The Ukrainian army are on “high alert” in Crimea after Russia allegedly moved 6,000 troops into the border region, taking control of airports and roads.
Ukraine’s Defence Minister, Ihor Tenyukh, gave the first estimate of numbers following silence from Russia over reports they were deploying troops in the area but did not give any further details.
The Russian parliament granted Vladimir Putin's request for permission to use the country's military in Ukraine on Saturday afternoon.
"In connection with the extraordinary situation in Ukraine, the threat to the lives of citizens of the Russian Federation, our compatriots, and the personnel of the armed forces of the Russian Federation on Ukrainian territory [in Crimea] ... I submit a proposal on using the armed forces of the Russian Federation on the territory of Ukraine until the normalisation of the socio-political situation in the country," the statement said.
Earlier in the day, Russia's lower house of parliament asked Mr Putin to "take measures to stabilise the situation in Crimea and use all available means to protect the people of Crimea from tyranny and violence".
Crimean politician Sergei Aksyonov had earlier claimed he was in control of the area and declared that the armed forces, police, national security service and border guards will answer only to his orders.
Mr Aksyonov, who is head of the main pro-Russian party on the peninsula, appealed to Russia "for assistance in guaranteeing peace and calmness on the territory of the autonomous republic of Crimea".
He was voted in by the Crimean parliament on Thursday after pro-Russia gunmen seized the building and as tensions soared over the region's resistance to the new authorities in Kiev following the removal of Viktor Yanukovych.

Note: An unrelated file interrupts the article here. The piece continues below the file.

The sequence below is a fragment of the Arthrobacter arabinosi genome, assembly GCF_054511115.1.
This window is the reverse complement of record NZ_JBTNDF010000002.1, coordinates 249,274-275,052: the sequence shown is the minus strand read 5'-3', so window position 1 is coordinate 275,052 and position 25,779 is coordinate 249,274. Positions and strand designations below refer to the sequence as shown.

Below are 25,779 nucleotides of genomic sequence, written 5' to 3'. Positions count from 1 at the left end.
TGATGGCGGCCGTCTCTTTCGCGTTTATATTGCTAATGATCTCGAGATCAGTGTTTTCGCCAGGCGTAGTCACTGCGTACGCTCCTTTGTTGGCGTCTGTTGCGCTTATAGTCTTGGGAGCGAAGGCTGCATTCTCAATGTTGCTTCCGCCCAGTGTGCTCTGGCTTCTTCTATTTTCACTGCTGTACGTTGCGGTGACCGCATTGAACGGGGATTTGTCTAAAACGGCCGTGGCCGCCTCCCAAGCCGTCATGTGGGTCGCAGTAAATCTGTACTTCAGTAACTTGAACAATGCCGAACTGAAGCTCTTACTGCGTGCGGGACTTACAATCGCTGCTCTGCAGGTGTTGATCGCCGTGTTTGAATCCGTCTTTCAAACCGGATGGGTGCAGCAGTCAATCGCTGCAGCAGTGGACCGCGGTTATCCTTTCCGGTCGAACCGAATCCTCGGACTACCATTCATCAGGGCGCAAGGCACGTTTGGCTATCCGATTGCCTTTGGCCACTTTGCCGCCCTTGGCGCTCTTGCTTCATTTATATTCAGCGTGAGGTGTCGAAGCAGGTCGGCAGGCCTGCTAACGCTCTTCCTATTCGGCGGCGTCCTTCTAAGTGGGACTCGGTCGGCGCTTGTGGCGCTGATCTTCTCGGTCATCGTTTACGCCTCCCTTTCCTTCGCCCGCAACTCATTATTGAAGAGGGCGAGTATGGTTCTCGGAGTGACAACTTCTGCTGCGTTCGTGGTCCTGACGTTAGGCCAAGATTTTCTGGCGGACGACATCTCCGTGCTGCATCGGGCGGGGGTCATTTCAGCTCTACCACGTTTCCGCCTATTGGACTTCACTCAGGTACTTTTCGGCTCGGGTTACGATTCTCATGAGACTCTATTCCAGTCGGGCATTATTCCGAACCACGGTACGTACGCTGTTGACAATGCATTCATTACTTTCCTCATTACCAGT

Border guard ships have reportedly left bases to prevent the capture of military bases and ships in the Crimea region.
The move comes after pro-Russian authorities in Crimea and Russia's Black Sea fleet agreed to gThe Ukrainian army are on “high alert” in Crimea after Russia allegedly moved 6,000 troops into the border region, taking control of airports and roads.uard buildings in the region together, according to Russia's RIA news agency.
The international airport at Simferopol, the main city, confirmed its airspace was closed on Saturday after armed men took control on Friday.
"Due to limitations in the use of the airspace, the airport has temporarily suspended receiving flights," the airport said in a written statement.
Ukrainian military sources say that Russian servicemen also control military airfields in Belbek, near Sevastopol, and in Kirovskoye in eastern Crimea.
The Prime Minister of Ukraine vowed that his country will not be drawn into war by Russian “provocations”.
Speaking on Saturday morning, Arseny Yatseniuk appealed to Mr Putin’s government to halt military movements in the border region.
“It is unacceptable when armoured Russian military vehicles are out in the centre of Ukrainian towns,” he said before a government meeting in Kiev.